Past Vice-President and Council member of the Canadian League of Composers, Executive Committee member of the Canadian Music Centre and founding Artistic Director of Ensemble Musica Nova, MacDonald performs in concert as a jazz and new music guitarist and as a conductor, and is professor of composition at Bishop’s University in Sherbrooke (Lennoxville), Québec. Biographical articles on MacDonald are to be found in The New Grove Dictionary of Music and Musicians (2ed., 2001), the Encyclopedia of Music in Canada and the Canadian Who’s Who.
Coordinator of the Math-Stats help center
Daniel Miller is Associate Professor, teaching courses in Hebrew Bible/Old Testament, comparative world religions and Biblical Hebrew. He received his PhD in Near Eastern Studies from the University of Michigan. His research areas are Canaanite-Israelite cultic practices, and ancient West Semitic magic. He is currently working on a book on magic in ancient Israelite society.
Dr. Jerald Sabin earned a doctorate in the Department of Political Science at the University of Toronto in 2016. His research interests include identity politics, Canadian politics and public administration, Canadian political development, and the politics of Northern Canada.
Sabin was a Social Sciences and Humanities Research Council (SSHRC) Postdoctoral Fellow in the Department of Political Science at Western University (2017-2018) and a Research Associate with the Carleton Centre for Community Innovation at Carleton University (2009-2018). He holds a Bachelor of Public Affairs and Policy Management from the Arthur Kroeger College of Public Affairs and a Master of Arts (Public Administration) from the School of Public Policy and Administration at Carleton University.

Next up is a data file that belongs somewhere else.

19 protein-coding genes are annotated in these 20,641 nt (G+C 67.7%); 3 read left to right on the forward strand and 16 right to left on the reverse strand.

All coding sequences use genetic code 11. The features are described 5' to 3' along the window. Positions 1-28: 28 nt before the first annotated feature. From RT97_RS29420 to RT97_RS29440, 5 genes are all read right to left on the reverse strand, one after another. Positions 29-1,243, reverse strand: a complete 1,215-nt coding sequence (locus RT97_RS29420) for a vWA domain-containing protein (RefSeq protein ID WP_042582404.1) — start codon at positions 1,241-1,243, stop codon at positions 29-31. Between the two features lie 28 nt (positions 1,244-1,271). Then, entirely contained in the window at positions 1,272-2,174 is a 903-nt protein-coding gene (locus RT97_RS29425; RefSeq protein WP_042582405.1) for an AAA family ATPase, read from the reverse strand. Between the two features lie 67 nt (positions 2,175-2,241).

Sabin is the winner of the 2015 John McMenemy Prize for best article in the Canadian Journal of Political Science, titled “Contested Colonialism: Responsible Government and Political Development in Yukon.”
For more information on Dr. Sabin’s publications and research, please visit: jeraldsabin.ca.
Dr. Mike Teed is a full professor for the Williams School of Business in the field of Human Resources. He has completed his Ph.D in Industrial and Organizational Psychology at Saint Mary’s University. He is extremely passionate about teaching and has also garnered experience as a Human Resource consultant in a variety of public and private organizations. His research interests include workplace aggression and violence, occupational stress, and leadership.Contact Information
Dr. Mike Teed is a full professor for the Williams School of Business in the field of Human Resources. He has completed his Ph.D in Industrial and Organizational Psychology at Saint Mary’s University. He is extremely passionate about teaching and has also garnered experience as a Human Resource consultant in a variety of public and private organizations. His research interests include workplace aggression and violence, occupational stress, and leadership.